I know I’ve haven’t written a Blog for awhile and I need to write a few of them for videos I have posted in You Tube, so here I am trying to catch up.
One of the videos I posted earlier was about doing a simple fix on a broken gumpaste flower. I remember years ago I was working at a custom cake store and one flower broke. I was about to throw it away and my good friend Maria told me not to. She said we can use it in the back of the cake and hide the broken part. So I adopted that way of thinking.
For cake shows and competitions this is not something I would suggest doing since judges do thoroughly inspect the arrangements to make sure that all of the flowers are done perfectly. But when you are dealing with weddings, some things are more forgivable and hiding a broken flower by using it as a filler works great, as long as you place it in such a way that the broken piece won’t show .
On a cake I was working on, the flower that broke was one of my favorites. Yes, I do have flowers that turn out better than others and I prefer using them for the front of the cake. A petal from the flower broke off and it was a clean break. When you get a clean break at the base of the petal, it’s a bit easier to fix and can be easier to hide. When done well, no one will notice the break. I do make sure to place the broken area in such a way that it’s less visible.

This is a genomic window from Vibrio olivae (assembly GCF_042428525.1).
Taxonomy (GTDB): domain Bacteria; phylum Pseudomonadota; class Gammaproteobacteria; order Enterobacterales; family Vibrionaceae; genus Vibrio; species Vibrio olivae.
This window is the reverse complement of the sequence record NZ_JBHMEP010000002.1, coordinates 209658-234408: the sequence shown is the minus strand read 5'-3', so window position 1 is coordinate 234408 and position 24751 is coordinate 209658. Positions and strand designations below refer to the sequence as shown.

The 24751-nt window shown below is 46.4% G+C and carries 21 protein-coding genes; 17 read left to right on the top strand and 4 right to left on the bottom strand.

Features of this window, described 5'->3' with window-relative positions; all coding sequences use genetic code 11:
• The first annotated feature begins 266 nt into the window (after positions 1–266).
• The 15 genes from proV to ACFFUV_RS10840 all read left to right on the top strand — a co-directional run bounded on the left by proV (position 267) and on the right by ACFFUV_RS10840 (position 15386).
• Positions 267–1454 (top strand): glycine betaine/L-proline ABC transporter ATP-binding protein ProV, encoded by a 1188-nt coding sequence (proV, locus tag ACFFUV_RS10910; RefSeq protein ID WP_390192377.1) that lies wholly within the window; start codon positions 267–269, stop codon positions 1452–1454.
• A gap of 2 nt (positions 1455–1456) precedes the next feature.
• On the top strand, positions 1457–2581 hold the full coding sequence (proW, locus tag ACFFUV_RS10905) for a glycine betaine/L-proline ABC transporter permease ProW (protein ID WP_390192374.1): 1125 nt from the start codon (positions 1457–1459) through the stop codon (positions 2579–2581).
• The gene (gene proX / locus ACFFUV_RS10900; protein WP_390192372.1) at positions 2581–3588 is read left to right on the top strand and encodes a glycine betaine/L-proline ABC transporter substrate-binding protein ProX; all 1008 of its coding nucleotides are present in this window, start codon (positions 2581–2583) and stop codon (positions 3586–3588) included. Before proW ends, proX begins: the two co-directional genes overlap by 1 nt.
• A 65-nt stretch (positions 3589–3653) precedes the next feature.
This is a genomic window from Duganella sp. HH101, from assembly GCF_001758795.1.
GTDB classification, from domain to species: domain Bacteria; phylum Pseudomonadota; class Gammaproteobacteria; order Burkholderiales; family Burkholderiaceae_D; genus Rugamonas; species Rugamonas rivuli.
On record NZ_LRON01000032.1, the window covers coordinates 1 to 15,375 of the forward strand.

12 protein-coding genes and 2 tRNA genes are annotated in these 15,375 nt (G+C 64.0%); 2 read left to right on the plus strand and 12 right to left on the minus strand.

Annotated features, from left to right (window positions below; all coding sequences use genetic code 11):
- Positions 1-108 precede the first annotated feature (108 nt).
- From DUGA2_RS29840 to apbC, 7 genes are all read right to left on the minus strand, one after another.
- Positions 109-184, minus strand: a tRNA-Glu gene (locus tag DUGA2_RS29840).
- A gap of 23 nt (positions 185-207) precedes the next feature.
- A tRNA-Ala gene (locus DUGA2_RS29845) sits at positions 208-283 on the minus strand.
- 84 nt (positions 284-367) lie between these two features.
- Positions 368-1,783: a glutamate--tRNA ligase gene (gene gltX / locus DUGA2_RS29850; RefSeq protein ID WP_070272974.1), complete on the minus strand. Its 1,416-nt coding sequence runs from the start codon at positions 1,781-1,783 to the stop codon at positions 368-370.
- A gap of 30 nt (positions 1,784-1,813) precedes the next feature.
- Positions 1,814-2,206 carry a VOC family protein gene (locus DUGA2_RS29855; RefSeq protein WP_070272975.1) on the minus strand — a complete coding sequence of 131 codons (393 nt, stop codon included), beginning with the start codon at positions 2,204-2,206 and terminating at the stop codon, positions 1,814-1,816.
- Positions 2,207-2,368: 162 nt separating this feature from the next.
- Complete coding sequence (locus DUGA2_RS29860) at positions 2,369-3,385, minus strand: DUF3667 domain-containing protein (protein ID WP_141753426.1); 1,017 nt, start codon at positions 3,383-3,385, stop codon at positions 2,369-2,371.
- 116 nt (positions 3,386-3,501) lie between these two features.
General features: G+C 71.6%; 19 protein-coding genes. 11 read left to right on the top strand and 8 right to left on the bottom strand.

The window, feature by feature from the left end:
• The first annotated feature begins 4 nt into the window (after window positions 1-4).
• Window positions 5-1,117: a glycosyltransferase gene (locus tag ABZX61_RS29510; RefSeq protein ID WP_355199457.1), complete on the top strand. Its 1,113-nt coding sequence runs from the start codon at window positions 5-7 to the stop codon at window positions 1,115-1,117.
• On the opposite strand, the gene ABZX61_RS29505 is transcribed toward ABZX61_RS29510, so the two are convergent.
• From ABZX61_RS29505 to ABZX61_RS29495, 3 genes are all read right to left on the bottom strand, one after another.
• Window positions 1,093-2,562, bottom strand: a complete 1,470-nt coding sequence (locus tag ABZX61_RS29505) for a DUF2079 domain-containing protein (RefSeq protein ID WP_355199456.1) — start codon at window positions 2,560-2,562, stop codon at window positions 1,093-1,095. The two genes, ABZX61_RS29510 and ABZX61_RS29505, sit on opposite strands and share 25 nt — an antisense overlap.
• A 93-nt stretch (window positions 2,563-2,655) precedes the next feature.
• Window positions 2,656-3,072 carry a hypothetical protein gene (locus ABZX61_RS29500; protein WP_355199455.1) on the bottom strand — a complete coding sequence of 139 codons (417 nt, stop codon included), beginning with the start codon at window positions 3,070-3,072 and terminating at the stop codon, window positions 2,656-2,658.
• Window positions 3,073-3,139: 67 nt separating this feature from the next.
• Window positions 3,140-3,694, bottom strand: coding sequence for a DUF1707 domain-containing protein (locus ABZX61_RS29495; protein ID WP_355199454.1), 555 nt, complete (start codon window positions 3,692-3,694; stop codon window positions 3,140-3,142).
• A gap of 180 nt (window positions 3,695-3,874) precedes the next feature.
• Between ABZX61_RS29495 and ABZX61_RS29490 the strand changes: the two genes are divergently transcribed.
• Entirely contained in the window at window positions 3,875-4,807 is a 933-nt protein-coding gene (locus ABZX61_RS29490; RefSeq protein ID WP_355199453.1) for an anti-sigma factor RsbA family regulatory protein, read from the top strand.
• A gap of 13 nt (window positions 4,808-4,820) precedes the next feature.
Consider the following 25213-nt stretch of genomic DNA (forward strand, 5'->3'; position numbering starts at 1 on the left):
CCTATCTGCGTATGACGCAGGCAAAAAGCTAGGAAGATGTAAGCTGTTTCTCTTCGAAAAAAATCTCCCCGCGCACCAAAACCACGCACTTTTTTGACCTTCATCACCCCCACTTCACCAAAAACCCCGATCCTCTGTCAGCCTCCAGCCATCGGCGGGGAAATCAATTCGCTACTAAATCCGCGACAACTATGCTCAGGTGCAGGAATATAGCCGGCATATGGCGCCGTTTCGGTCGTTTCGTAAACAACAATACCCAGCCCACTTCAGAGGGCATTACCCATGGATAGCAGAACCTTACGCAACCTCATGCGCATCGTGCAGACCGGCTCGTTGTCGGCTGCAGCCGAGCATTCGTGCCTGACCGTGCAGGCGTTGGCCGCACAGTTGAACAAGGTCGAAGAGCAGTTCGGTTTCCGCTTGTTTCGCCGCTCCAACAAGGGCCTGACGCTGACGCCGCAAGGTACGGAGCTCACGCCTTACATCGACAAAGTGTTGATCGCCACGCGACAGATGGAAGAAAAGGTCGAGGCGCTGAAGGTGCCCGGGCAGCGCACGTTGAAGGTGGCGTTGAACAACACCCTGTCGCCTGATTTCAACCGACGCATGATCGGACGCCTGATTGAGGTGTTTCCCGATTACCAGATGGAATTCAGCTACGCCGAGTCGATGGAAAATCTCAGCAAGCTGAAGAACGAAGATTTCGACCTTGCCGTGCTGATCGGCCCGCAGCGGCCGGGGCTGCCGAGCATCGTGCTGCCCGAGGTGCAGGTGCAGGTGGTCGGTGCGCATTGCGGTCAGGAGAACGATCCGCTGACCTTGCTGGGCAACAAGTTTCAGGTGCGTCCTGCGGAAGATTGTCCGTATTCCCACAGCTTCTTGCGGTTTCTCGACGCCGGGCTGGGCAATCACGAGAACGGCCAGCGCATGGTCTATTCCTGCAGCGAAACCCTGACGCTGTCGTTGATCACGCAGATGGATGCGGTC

I remember when I was just starting to decorate cakes, there was a cake decorator who told me he used crazy glue to fix broken flowers. I just don’t feel comfortable using it near anything that goes in my cake. I know that gumpaste flowers are really not for eating but I still have my reservations.
I prefer to soften a small amount of gumpaste with some gum glue (click here for gum glue tutorial), and place it in the broken edge and let it dry. This usually works great but you have to let it dry well before you can use the flower. So if I am in a hurry and I can’t wait, I use a small piece of super thin gumpaste and add it with gum glue. Sometimes putting this super thin layer on one side will give you a strong bond but if you want an even stronger bond, I recommend that you do this on both sides of the petal.
Watch the video tutorial to see how I do it. I hope it helps when one of your flowers gets broken while you’re working on a cake.
Hope you enjoy this tutorial and soon I will post a Blog on the cake I design with them.
Until next Blog, ta ta!
Hi Edna, I want to thank u first off of ur wonderful videos u display they are so helpful, I have a question about cake batter and how donu know how much of it to use to put in the cake pans, I hope not a stupid question I’m just not understanding how to measure for the amount of batter.. thank u so much for helpful tips!!
Is not a stupid question. The general rule of thumb is to fill a cake pan two-thirds to three-quarters full, leaving enough room for the cake to expand and rise as it bakes. When you bake often you start learning that some cakes will rise more than others and you can play with how much you fill the pan. Just make sure not to fill it to the top or it will will spill. Too little batter can make the cake dense or flat.